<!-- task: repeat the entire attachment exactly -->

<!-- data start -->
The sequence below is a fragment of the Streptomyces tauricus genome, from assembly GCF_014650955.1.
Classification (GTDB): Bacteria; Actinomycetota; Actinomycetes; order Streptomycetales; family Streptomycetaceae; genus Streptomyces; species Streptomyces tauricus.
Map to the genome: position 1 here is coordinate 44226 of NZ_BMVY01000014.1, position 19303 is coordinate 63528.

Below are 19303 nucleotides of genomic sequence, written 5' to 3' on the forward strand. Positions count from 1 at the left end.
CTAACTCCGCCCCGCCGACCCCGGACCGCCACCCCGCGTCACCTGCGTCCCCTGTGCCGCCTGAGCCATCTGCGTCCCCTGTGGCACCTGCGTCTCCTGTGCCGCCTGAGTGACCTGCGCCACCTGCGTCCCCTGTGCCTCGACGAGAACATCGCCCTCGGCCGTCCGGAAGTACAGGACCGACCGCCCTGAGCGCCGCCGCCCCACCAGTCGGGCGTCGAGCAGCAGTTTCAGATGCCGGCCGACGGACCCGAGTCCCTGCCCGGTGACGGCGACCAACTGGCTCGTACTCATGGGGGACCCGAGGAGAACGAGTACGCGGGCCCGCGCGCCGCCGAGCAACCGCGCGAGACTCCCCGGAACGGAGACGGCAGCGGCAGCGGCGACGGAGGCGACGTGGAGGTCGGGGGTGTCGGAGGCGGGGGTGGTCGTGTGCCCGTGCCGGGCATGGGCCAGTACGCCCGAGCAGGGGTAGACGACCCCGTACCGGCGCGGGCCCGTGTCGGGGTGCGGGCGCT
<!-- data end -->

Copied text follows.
The sequence below is a fragment of the Streptomyces tauricus genome, from assembly GCF_014650955.1.
Classification (GTDB): Bacteria; Actinomycetota; Actinomycetes; order Streptomycetales; family Streptomycetaceae; genus Streptomyces; species Streptomyces tauricus.
Map to the genome: position 1 here is coordinate 44226 of NZ_BMVY01000014.1, position 19303 is coordinate 63528.

Below are 19303 nucleotides of genomic sequence, written 5' to 3' on the forward strand. Positions count from 1 at the left end.
CTAACTCCGCCCCGCCGACCCCGGACCGCCACCCCGCGTCACCTGCGTCCCCTGTGCCGCCTGAGCCATCTGCGTCCCCTGTGGCACCTGCGTCTCCTGTGCCGCCTGAGTGACCTGCGCCACCTGCGTCCCCTGTGCCTCGACGAGAACATCGCCCTCGGCCGTCCGGAAGTACAGGACCGACCGCCCTGAGCGCCGCCGCCCCACCAGTCGGGCGTCGAGCAGCAGTTTCAGATGCCGGCCGACGGACCCGAGTCCCTGCCCGGTGACGGCGACCAACTGGCTCGTACTCATGGGGGACCCGAGGAGAACGAGTACGCGGGCCCGCGCGCCGCCGAGCAACCGCGCGAGACTCCCCGGAACGGAGACGGCAGCGGCAGCGGCGACGGAGGCGACGTGGAGGTCGGGGGTGTCGGAGGCGGGGGTGGTCGTGTGCCCGTGCCGGGCATGGGCCAGTACGCCCGAGCAGGGGTAGACGACCCCGTACCGGCGCGGGCCCGTGTCGGGGTGCGGGCGCT